Steps to follow

Step 1: Identify the Weeds

In order to make a successful game plan, you’ll need to know just what kind of weeds you’re dealing with. Weed treatments are designed to target specific plant species, so what works on broadleaf weeds may leave grass-like weeds undisturbed.

First, do a simple visual inspection of the weeds to see which broad category they fall into.

Broadleaf

Grass-like

Grassy

Appearance: Broad, flat leaves

Common types: Clover, ground ivy, dandelions, chickweed

Appearance: Similar to grass, with hollow leaves in a triangular or tube shape

Common types: Nutsedge, wild garlic, wild onion

Appearance: Resembles grass, grows one leaf at a time

Common types: Foxtail, annual bluegrass, quackgrass, crabgrass

Weeds can also be categorized based on their life cycle—annual, biennial, or perennial.

  • Annual: Produces seeds during one season only
  • Biennial: Produces seeds during two back-to-back seasons
  • Perennial: Produces seeds over many seasons

Step 2: Select a Proper Herbicide

Next, it’s time to select the proper weed treatment based on both weed classification and the stage in their life cycle. Pre-emergent herbicides kill weeds before their seeds even have a chance to germinate. If your lawn is already full of weeds, you need a post-emergent herbicide.

At this point, you should also decide how much of your lawn is worth salvaging. If your lawn is truly all weeds and bare patches, you may consider a non-selective, broad spectrum herbicide to kill off everything. This is a drastic step, but if the weeds have completely overwhelmed the grass, or if you’d like to start over with a different type of turfgrass, starting from scratch may be your best bet.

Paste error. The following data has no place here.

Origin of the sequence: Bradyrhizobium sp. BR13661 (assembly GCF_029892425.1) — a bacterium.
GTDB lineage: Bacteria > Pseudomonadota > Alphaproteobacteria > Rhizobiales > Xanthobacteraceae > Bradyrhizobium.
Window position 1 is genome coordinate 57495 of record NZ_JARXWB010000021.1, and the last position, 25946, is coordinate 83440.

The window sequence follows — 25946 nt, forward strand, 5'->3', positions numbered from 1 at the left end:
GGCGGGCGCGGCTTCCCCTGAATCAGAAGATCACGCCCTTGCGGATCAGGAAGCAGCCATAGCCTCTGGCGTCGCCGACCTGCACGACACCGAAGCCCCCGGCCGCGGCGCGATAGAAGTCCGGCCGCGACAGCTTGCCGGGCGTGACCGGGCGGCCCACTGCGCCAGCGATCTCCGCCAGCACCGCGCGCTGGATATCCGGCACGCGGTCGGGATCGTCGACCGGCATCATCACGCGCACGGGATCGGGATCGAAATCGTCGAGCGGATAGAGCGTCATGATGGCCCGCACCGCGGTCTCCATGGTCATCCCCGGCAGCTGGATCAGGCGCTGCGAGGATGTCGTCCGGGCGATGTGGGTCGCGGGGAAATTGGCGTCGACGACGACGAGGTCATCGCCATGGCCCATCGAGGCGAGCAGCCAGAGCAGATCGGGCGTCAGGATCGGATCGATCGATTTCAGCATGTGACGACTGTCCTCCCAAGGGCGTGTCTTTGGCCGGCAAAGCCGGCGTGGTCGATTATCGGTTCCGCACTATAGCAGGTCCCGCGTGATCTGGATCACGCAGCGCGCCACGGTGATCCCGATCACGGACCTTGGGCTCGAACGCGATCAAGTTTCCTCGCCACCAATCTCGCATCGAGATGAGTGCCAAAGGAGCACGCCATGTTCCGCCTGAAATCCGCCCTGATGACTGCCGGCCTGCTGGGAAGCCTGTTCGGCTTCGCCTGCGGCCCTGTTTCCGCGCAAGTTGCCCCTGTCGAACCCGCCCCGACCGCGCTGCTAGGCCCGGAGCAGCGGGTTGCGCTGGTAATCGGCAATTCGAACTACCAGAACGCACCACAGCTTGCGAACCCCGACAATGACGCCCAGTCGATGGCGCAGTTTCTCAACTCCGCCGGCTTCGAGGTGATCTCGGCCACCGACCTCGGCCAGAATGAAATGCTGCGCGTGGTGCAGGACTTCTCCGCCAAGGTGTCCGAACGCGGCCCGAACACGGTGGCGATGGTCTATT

Step 3: Apply the Treatment

For this step, it’s crucial that you follow the directions on the herbicide packaging to the letter. Make sure you apply the proper product at the proper time. If you don’t, you could end up killing plants you don’t intend to destroy or harming local wildlife. It’s also a good idea to check out the forecast beforehand since you don’t want any storms to wash away the herbicide.

Step 4: Wait It Out

How soon you can plant seed depends on the type of weed treatment you choose. You’ll need to wait for the weeds and their root systems to fully die before proceeding. Additionally, pre-emergent herbicides will prevent both weed and grass seeds from growing, so it’s not a good idea to sow grass seeds immediately after treatment.

Depending on the type of weed treatment you choose, you may need to wait for up to four weeks. You can ask your local garden center for information about when it’s safe to plant.